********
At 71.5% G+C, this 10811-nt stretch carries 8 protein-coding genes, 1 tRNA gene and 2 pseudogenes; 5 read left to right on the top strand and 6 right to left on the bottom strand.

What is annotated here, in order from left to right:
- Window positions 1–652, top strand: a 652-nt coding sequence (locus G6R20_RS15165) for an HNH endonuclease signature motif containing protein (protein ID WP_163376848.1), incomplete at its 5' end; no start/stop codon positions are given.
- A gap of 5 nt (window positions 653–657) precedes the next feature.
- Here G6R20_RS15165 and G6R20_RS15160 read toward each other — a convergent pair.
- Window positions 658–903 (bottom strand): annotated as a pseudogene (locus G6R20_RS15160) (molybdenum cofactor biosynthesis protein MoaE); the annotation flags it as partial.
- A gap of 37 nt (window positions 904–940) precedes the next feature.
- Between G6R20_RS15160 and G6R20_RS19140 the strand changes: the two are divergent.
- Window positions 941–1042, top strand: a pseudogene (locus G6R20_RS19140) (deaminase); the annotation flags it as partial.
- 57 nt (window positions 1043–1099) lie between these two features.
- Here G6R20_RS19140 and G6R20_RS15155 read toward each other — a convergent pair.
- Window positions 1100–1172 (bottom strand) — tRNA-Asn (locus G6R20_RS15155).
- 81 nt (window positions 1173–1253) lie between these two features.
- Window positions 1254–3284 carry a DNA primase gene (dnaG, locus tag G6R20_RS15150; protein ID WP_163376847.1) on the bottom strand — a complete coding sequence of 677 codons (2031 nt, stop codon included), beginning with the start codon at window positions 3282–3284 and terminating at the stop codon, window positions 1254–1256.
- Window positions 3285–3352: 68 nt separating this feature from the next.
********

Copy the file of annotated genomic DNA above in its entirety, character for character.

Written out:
At 71.5% G+C, this 10811-nt stretch carries 8 protein-coding genes, 1 tRNA gene and 2 pseudogenes; 5 read left to right on the top strand and 6 right to left on the bottom strand.

What is annotated here, in order from left to right:
- Window positions 1–652, top strand: a 652-nt coding sequence (locus G6R20_RS15165) for an HNH endonuclease signature motif containing protein (protein ID WP_163376848.1), incomplete at its 5' end; no start/stop codon positions are given.
- A gap of 5 nt (window positions 653–657) precedes the next feature.
- Here G6R20_RS15165 and G6R20_RS15160 read toward each other — a convergent pair.
- Window positions 658–903 (bottom strand): annotated as a pseudogene (locus G6R20_RS15160) (molybdenum cofactor biosynthesis protein MoaE); the annotation flags it as partial.
- A gap of 37 nt (window positions 904–940) precedes the next feature.
- Between G6R20_RS15160 and G6R20_RS19140 the strand changes: the two are divergent.
- Window positions 941–1042, top strand: a pseudogene (locus G6R20_RS19140) (deaminase); the annotation flags it as partial.
- 57 nt (window positions 1043–1099) lie between these two features.
- Here G6R20_RS19140 and G6R20_RS15155 read toward each other — a convergent pair.
- Window positions 1100–1172 (bottom strand) — tRNA-Asn (locus G6R20_RS15155).
- 81 nt (window positions 1173–1253) lie between these two features.
- Window positions 1254–3284 carry a DNA primase gene (dnaG, locus tag G6R20_RS15150; protein ID WP_163376847.1) on the bottom strand — a complete coding sequence of 677 codons (2031 nt, stop codon included), beginning with the start codon at window positions 3282–3284 and terminating at the stop codon, window positions 1254–1256.
- Window positions 3285–3352: 68 nt separating this feature from the next.